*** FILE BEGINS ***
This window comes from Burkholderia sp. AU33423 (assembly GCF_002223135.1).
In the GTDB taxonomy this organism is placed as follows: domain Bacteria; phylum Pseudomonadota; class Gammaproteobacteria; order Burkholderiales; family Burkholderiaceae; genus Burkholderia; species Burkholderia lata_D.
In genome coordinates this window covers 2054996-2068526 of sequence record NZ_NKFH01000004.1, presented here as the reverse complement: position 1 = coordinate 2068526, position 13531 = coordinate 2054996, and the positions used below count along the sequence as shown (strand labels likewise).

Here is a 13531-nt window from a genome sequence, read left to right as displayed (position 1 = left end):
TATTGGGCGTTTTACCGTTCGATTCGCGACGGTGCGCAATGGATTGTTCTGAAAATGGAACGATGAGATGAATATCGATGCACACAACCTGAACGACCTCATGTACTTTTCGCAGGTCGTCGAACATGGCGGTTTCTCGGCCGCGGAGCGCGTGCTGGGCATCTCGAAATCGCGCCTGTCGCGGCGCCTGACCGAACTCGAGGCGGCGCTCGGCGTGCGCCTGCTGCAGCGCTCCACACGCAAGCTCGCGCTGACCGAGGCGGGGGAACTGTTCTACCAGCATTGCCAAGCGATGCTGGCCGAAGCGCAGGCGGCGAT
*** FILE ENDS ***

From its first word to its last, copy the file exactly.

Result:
This window comes from Burkholderia sp. AU33423 (assembly GCF_002223135.1).
In the GTDB taxonomy this organism is placed as follows: domain Bacteria; phylum Pseudomonadota; class Gammaproteobacteria; order Burkholderiales; family Burkholderiaceae; genus Burkholderia; species Burkholderia lata_D.
In genome coordinates this window covers 2054996-2068526 of sequence record NZ_NKFH01000004.1, presented here as the reverse complement: position 1 = coordinate 2068526, position 13531 = coordinate 2054996, and the positions used below count along the sequence as shown (strand labels likewise).

Here is a 13531-nt window from a genome sequence, read left to right as displayed (position 1 = left end):
TATTGGGCGTTTTACCGTTCGATTCGCGACGGTGCGCAATGGATTGTTCTGAAAATGGAACGATGAGATGAATATCGATGCACACAACCTGAACGACCTCATGTACTTTTCGCAGGTCGTCGAACATGGCGGTTTCTCGGCCGCGGAGCGCGTGCTGGGCATCTCGAAATCGCGCCTGTCGCGGCGCCTGACCGAACTCGAGGCGGCGCTCGGCGTGCGCCTGCTGCAGCGCTCCACACGCAAGCTCGCGCTGACCGAGGCGGGGGAACTGTTCTACCAGCATTGCCAAGCGATGCTGGCCGAAGCGCAGGCGGCGAT